Columbia residents gain access to free downtown Wi-Fi

Friday, May 24, 2013 | 8:53 p.m. CDT; updated 11:22 p.m. CDT, Friday, May 24, 2013

COLUMBIA — To enhance the experiences of people visiting downtown, the Downtown Community Improvement District implemented free wireless Internet on May 16, a result of the half-cent sales tax on downtown retail businesses passed in November 2011.

The District's free Wi-Fi is currently part of a six-month trial period, after which the improvement district will determine the extent of its use, decide whether or not to permanently invest in it and assess its other options. 

Carrie Gartner, executive director of the Downtown Community Improvement District, said she believes the free Wi-Fi will prove to be a success.

"We're seeing a lot of excitement about the Wi-Fi and, more importantly, a lot of use from folks," Gartner said.

The six-month trial project will cost a total of $13,270, Gartner said. The seven transmitters cost $1,295 a month while $550 went into design.

The Wi-Fi is being provided by Full Stream Wireless, a wholesale provider of 4G wireless broadband services in central Missouri. Seven small transmitters were placed on the rooftops of several buildings including the Missouri Theatre Center for the Arts, Commerce Bank and Boone County National Bank.

Wi-Fi is available between Providence Road and Short Street and on Ninth Street between Elm and Walnut streets. It is also available at Flat Branch Park. Gartner said the improvement district is working to make Wi-Fi available at the Courthouse Plaza as well.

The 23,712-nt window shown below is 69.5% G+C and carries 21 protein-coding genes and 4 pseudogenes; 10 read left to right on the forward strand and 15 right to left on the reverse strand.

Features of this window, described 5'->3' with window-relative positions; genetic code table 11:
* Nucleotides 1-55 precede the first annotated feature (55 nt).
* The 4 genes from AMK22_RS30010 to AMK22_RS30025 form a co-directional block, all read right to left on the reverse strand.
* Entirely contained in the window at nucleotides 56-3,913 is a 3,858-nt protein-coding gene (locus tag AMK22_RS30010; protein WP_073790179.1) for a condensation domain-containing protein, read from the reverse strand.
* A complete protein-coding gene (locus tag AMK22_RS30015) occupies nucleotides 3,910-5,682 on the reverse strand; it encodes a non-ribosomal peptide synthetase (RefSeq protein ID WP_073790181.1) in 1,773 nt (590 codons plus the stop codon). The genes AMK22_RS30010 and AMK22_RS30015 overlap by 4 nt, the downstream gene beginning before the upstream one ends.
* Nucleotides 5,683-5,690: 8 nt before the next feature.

"I picked up the Wi-Fi for the first time at the Broadway Diner," said Nicole Miller, an MU senior and animal sciences major. "I think it's great since I don't have to remember individual passwords for businesses anymore."

The improvement district's role is to enhance public areas, Gartner said. It provides funding for sidewalk amenities, signs, landscaping and cleaning programs.

"(The Wi-Fi) is a great public enhancement, especially given the rise of smartphones for all sorts of uses," Gartner said.

A doorman for The Blue Fugue wasn't sure about the Wi-Fi's benefits for businesses, however. The venue recently purchased its own wireless Internet access in hopes of attracting more customers and students during the summer.

"I hadn't even heard of this free Wi-Fi," Andrew Jones said. "I think this will annoy plenty of retail owners who are now stuck in Wi-Fi contracts they no longer need." 

Gartner believes the free Wi-Fi will not have a negative impact on local businesses, which will still benefit from having their own private Wi-Fi networks. 

"(The free Wi-Fi) is just available in the public spaces so we're not interfering with any type of benefit a private business would like to offer their customers," Gartner said. "If you're walking down the sidewalk looking for a restaurant, checking maps and reviews, or if you're at Flat Branch Park or Courthouse Plaza eating lunch, you'll have Internet access."   

There is no required password for the free Wi-Fi network, which is named "District Free Wi-Fi."

Supervising editor is Jake Kreinberg.

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